Most Random Casting

  1. Taran Killam, “12 Years a Slave”
  2. Catherine Keener, “Captain Phillips
  3. Jerry Ferrara, “Lone Survivor
  4. Spike Jonze, “The Wolf of Wall Street
  5. Christopher Meloni, “Man of Steel

7) Philomena

Best Hero

Judi Dench, “Philomena

df-26130_lg

Worst Hero

Forest Whitaker, “The Butler

Fassbender

Best Villain

Michael Fassbender, “12 Years a Slave”

Worst Villain

Guy Pearce, “Iron Man 3

JLaw AH

Best Comedic Performance

Jennifer Lawrence, “American Hustle”

Worst Comedic Performance

Zach Galifianakis, “The Hangover Part III

Best Cameo

(tie) Channing Tatum, “This Is The End” and Robert DeNiro, “American Hustle”

Worst Cameo

Leonard Nimoy, “Star Trek Into Darkness

OTHERS

Abdi

Best Lines

  1. “Look at all my s–t!” – Spring Breakers
  2. “Maybe all we have in life are poisonous, f—ed up choices.” – American Hustle
  3. “I wanna rob.” – The Bling Ring
  4. “I’m the captain now.” – Captain Phillips
  5. “Take yo panties off!” – This Is The End

5) Inside Llewyn Davis

Best Singing

  1. Oscar Isaac, “Hang Me, Oh, Hang Me,” Inside Llewyn Davis
  2. Keith Stanfield, “So You Know What It’s Like,” Short Term 12
  3. Craig Robinson feat. Rihanna, “Take Yo Panties Off,” This Is The End
  4. Jason Schwartzman and B.J. Novak, “Let’s Go Fly a Kite,” Saving Mr. Banks
  5. “Baby One More Time,” Spring Breakers

Best Worst Singing

  1. James Franco, “Everytime,” Spring Breakers

Best Karaoke

  1. Jennifer Lawrence, “Live and Let Die,” American Hustle

Worst Karaoke

  1. Ken Jeong, “Hurt,” The Hangover Part III

American Hustle

Best Music Montage

  1. “I Can’t Stop,” The Great Gatsby
  2. “Goodbye Yellow Brick Road,” American Hustle
  3. “Modern Love,” Frances Ha
  4. “Crown on the Ground,” The Bling Ring
  5. “The Moon Song,” Her

Worst Music Montage

“Mrs. Robinson,” The Wolf of Wall Street





REVIEW: Lone Survivor

29 01 2014

There’s no sugar-coating or sanitization of the conflict in Afghanistan to be found in Peter Berg’s “Lone Survivor.”  His adaptation of Marcus Luttrell’s memoir of pulls no punches in its visceral portrayal of the unlikely triumph of one man over relentless enemies and harsh earth.

Despite the film’s ultimate resolution being implied in the title, the action is always gripping and engrossing.  Berg’s riveting handheld camerawork ensures that we’re buckled in to feel every moment leading up to the climax.  Every fall down a cliff, every bullet entry wound piercing flesh, and every last dying breath lands deeply in the gut with tremendous force.  When coupled with masterfully precise sound mixing and editing, “Lone Survivor” has the impact of a film like “127 Hours.”

It’s not all about the action, however.  Perhaps the biggest testament the effectiveness of Berg’s multifaceted approach to “Lone Survivor” is that the film’s most nail-biting scene comes not in combat but in a moral debate.  As Luttrell (Mark Wahlberg) and his SEAL recon team (Taylor Kitsch, Emile Hirsch, Ben Foster) weight the respective merits of killing three of their prisoners to save their own hide or letting them go and risking their own lives, a quintessential problem for America in contemporary geopolitics becomes an immediately necessary quandary to mull over.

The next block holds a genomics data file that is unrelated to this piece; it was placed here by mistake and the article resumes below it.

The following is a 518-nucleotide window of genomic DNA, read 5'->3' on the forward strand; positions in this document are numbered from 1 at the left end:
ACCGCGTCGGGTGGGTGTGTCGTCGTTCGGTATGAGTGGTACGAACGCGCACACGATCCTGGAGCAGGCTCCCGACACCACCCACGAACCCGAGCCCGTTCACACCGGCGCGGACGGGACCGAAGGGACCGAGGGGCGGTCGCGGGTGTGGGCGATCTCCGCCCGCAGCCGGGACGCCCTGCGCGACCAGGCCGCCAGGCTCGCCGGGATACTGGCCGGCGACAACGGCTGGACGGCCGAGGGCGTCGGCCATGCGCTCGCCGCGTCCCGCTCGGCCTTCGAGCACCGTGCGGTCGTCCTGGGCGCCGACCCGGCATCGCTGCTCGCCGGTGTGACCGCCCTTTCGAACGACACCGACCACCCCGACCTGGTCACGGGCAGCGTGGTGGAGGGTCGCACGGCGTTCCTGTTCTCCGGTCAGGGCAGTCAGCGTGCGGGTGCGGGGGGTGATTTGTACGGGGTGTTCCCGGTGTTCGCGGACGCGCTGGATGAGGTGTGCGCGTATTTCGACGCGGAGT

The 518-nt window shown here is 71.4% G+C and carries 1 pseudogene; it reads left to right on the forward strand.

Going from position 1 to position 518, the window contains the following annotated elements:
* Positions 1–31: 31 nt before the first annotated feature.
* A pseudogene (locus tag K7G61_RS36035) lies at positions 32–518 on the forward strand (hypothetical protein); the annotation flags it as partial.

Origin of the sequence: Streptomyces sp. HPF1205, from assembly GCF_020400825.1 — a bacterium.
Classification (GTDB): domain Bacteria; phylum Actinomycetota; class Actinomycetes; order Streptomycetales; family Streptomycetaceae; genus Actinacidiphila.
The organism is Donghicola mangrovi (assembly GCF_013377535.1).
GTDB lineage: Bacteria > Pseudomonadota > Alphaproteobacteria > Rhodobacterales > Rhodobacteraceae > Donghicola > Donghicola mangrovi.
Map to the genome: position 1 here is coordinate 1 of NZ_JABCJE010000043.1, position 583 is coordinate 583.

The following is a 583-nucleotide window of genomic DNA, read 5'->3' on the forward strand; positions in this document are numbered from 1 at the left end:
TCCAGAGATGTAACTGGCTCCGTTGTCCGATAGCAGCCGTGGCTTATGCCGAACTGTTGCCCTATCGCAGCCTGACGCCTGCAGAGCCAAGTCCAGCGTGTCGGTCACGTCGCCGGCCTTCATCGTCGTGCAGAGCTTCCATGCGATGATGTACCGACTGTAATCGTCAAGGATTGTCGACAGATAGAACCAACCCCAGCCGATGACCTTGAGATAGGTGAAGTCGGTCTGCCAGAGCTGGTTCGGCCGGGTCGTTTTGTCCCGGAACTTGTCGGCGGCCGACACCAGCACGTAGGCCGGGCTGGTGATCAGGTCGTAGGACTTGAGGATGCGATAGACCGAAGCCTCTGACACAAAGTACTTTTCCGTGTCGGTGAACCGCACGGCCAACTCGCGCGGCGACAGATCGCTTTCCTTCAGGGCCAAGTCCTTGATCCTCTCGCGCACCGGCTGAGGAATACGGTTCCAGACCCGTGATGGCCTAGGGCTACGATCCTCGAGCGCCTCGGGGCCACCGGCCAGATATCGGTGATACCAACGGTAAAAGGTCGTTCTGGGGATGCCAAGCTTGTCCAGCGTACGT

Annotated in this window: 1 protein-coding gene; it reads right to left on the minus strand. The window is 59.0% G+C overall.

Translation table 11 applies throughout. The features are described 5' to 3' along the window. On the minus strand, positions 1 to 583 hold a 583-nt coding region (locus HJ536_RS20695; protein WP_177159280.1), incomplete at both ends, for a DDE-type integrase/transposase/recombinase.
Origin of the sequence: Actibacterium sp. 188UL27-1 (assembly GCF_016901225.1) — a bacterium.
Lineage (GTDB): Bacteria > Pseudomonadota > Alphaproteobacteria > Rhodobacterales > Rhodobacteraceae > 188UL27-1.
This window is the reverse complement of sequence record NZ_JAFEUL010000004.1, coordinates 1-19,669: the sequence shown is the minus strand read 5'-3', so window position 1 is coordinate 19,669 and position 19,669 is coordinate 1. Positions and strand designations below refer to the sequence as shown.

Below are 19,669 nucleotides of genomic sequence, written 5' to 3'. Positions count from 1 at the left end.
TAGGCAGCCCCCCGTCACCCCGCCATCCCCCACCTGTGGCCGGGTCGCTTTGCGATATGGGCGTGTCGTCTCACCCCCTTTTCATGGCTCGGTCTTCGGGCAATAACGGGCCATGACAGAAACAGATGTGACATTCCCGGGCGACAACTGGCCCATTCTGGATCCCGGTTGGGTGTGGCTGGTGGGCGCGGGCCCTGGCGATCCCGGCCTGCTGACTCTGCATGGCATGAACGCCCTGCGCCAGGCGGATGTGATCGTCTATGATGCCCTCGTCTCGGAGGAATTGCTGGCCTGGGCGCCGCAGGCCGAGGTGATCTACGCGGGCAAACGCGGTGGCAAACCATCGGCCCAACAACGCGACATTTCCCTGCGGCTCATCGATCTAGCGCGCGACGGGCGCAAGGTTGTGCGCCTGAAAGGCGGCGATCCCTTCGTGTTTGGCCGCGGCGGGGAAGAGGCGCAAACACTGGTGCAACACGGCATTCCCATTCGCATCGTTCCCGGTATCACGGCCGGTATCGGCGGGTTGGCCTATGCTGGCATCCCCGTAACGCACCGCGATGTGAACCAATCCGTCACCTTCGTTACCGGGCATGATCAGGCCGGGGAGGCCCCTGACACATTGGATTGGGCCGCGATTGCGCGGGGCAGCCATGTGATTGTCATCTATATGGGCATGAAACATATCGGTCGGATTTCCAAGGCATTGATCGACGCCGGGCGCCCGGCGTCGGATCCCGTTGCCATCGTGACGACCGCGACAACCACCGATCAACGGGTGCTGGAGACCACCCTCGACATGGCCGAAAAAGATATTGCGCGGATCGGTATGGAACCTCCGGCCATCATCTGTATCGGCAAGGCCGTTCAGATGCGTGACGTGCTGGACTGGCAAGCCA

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REVIEW: The Invisible Woman

28 01 2014

The Invisible WomanLondon Film Festival

I generally try to avoid Victorian-era costume dramas as I usually find them quite stuffy and more attentive to the threads of the clothes than the threads of the story.  I didn’t need a reminder of their mediocrity, but Ralph Fiennes’ “The Invisible Woman” provided one for me anyways.  For nearly two hours, I endured the screen as a runway for the fashions of two-centuries past while a story played out in the background.

Abi Morgan, writer of films as brilliant as “Shame” and as dull as “The Iron Lady,” veers closer to the latter with her script for “The Invisible Woman.”  The movie tells the story of Charles Dickens’ mistress, Nelly Ternan (Felicity Jones).  She’s supposedly the true love of his life and an inspiration to his work, but it’s hard to feel any affection for Ternan from Jones’ performance.

Jones is as inaccessible here as she was in the brutal ultra-indie “Like Crazy.”  Ternan shows little emotion throughout the film save a scene where she walks alone on an expansive beach.  Though her silence does reflect the Victorian social norms, it makes for a tough watch with such a distant protagonist.

Fiennes’ Dickens becomes infatuated with Ternan while she is little more than an attractive wallflower in the background of a theatrical production.  They carry out an extended affair in the shadows, as both must protect their reputations, him as a public figure and her as a lady.  I felt as if  “The Invisible Woman” was pulling me to pull for Ternan, but I ultimately sympathized most with Dickens’ matronly wife Catherine.

I guess maybe you ought to call me a Victorian with that set of morals pulling for the married couple over what might be classified as love.  If I admit it, can I stop watching movies set in that era though?  C+2stars